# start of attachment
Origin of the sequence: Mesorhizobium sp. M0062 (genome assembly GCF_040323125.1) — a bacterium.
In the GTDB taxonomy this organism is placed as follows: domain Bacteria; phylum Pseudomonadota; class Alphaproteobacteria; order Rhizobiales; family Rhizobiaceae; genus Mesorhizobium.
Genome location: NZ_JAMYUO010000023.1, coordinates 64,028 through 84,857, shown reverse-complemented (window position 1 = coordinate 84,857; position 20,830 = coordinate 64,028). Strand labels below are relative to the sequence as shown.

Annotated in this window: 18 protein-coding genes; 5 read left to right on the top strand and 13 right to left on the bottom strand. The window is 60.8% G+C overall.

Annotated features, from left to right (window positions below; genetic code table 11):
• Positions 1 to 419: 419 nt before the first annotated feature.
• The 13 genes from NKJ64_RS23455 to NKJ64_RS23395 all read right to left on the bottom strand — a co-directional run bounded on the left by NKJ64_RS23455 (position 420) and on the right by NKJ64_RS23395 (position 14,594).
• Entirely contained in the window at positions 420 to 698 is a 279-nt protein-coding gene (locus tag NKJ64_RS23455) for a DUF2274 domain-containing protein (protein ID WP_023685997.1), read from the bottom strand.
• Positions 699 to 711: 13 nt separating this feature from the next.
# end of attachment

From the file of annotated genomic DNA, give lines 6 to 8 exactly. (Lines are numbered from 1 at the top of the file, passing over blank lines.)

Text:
• Positions 1 to 419: 419 nt before the first annotated feature.
• The 13 genes from NKJ64_RS23455 to NKJ64_RS23395 all read right to left on the bottom strand — a co-directional run bounded on the left by NKJ64_RS23455 (position 420) and on the right by NKJ64_RS23395 (position 14,594).
• Entirely contained in the window at positions 420 to 698 is a 279-nt protein-coding gene (locus tag NKJ64_RS23455) for a DUF2274 domain-containing protein (protein ID WP_023685997.1), read from the bottom strand.